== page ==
Half of police forces try to close cases in a single phone call to avoid investigations

HALF of all police forces now have special units that try to close cases with a single phone call.

In some areas, one in three crime reports is now being dealt with on the phone so that officers do not have to go out to investigate.

Staff in call centres take details of incidents – including serious offences like burglary and assault – and if there are no suspects or obvious lines of inquiry, they will end the case.

Chiefs say the new tactic can help cut demand on over-stretched emergency response teams – but there are fears that victims are being let down.

Last night Harry Fletcher of the All-Party Parliamentary Group on Victims of Crime told The Sun: “This is another example of victims of crime being ignored by the criminal justice system.

“It can’t be right to dismiss victims in a single phone call and close many thousands of cases early.”

Britain’s biggest force, the Met, says it has “made the decision to investigate and resolve a bigger proportion of reported crime through a telephone call with the victim”.

This is another example of victims of crime being ignored by the criminal justice system, it can’t be right to dismiss victims in a single phone call

Its Telephone and Digital Investigation Unit now investigates 37 per cent of crime – but “the intention is to increase this to 42 per cent”.

Scotland Yard is spending £9m annually on the unit, which employs some 200 people, and last year it handled 105,048 calls including burglary, GBH, robbery and car theft.

Lincolnshire Police has an Incident Resolution Team in its control room, made up of six PCs and a sergeant, that dealt with 15,580 crime calls in 2018.

The force said it estimated it cut demand by 36 per cent, by not sending officers out to incidents.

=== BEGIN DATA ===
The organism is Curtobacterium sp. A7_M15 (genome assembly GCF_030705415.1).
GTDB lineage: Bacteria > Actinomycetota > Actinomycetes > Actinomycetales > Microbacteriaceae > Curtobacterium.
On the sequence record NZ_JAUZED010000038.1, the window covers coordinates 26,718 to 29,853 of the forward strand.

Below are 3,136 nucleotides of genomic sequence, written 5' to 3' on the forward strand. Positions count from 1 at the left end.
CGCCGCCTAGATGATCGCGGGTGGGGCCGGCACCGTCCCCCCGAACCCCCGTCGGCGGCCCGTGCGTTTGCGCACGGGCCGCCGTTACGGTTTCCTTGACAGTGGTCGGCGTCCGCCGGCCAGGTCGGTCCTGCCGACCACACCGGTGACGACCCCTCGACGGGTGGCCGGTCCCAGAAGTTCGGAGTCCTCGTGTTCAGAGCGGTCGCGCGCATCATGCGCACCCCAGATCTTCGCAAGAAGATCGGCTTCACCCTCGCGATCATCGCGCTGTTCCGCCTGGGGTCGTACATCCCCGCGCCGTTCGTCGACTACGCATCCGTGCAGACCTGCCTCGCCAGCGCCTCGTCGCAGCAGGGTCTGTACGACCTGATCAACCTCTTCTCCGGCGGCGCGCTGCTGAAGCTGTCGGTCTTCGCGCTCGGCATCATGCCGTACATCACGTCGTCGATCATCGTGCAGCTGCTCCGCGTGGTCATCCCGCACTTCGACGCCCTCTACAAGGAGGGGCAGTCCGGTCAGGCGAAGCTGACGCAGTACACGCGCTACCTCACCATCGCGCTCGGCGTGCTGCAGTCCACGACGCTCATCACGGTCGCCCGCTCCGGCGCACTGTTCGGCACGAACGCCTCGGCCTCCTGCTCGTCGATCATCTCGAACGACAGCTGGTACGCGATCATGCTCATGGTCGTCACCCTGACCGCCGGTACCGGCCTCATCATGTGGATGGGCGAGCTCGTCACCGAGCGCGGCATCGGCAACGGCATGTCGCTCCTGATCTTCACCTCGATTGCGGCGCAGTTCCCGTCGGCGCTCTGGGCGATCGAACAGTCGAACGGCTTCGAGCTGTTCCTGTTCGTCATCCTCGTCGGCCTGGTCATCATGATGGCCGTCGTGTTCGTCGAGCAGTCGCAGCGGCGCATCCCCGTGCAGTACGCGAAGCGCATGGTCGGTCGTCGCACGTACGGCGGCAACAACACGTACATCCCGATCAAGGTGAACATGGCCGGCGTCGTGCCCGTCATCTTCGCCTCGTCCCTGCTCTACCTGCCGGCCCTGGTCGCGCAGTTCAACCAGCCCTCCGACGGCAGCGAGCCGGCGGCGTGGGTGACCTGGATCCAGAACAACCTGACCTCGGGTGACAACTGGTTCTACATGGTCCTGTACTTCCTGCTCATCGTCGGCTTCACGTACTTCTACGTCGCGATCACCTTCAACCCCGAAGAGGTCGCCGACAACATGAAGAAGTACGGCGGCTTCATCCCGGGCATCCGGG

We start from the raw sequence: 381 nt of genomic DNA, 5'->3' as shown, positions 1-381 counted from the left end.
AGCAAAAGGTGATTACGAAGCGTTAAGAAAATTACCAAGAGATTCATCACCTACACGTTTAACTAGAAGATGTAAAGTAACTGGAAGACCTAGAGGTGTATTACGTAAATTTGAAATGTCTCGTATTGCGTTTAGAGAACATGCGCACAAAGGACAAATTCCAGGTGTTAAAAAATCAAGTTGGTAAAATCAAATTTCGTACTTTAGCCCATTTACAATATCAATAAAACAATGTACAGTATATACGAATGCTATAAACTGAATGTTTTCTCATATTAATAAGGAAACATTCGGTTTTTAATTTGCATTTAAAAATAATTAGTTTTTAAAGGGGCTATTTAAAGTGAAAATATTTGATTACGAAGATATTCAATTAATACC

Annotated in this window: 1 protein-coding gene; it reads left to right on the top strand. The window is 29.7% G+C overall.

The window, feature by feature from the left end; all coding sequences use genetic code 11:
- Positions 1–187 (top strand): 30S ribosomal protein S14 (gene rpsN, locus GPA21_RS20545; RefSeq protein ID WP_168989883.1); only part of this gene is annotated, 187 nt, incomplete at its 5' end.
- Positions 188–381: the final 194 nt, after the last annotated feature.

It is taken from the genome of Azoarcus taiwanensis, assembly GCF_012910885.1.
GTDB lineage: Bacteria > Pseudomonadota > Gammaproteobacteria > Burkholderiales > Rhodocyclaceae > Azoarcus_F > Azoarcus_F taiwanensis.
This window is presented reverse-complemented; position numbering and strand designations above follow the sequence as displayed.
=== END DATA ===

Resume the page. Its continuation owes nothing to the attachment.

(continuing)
Dyfed-Powys Police said its Incident and Crime Assessment Team, staffed by 27 officers and civilians, dealt with 35 per cent of calls last year including dozens of burglaries and theft.

TELEPHONE INVESTIGATION

It also resolved car crashes and reports of suspicious activity without deploying response teams.

South Yorkshire Police has a Crime Support Hub that “effectively triages crime” by working out if a victim is vulnerable or if the offence can be solved, then closing down cases that do not “require secondary investigation”.

Durham Constabulary has a Resolution Team that dealt with a quarter of theft and car crime cases last year.

The force said: “If there are no issues identified and there are no lines of enquiry then a member of the Resolution Team will contact the caller and deal accordingly.”

West Yorkshire Police said its “relatively new” Force Crime Management Unit allows staff to “carry out a telephone investigation and determine whether the call is suitable for telephone resolution or allocation”.

Hampshire Constabulary’s Resolution Centre employs 71 people, cost £3.5m last year and handled 27,500 jobs, including thefts, assaults, burglaries and domestic incidents.

The force said: “It typically retains two thirds of the work it handles without onward tasking to another team. This equates to approximately 22,000 investigations annually which will not have required a frontline response.”



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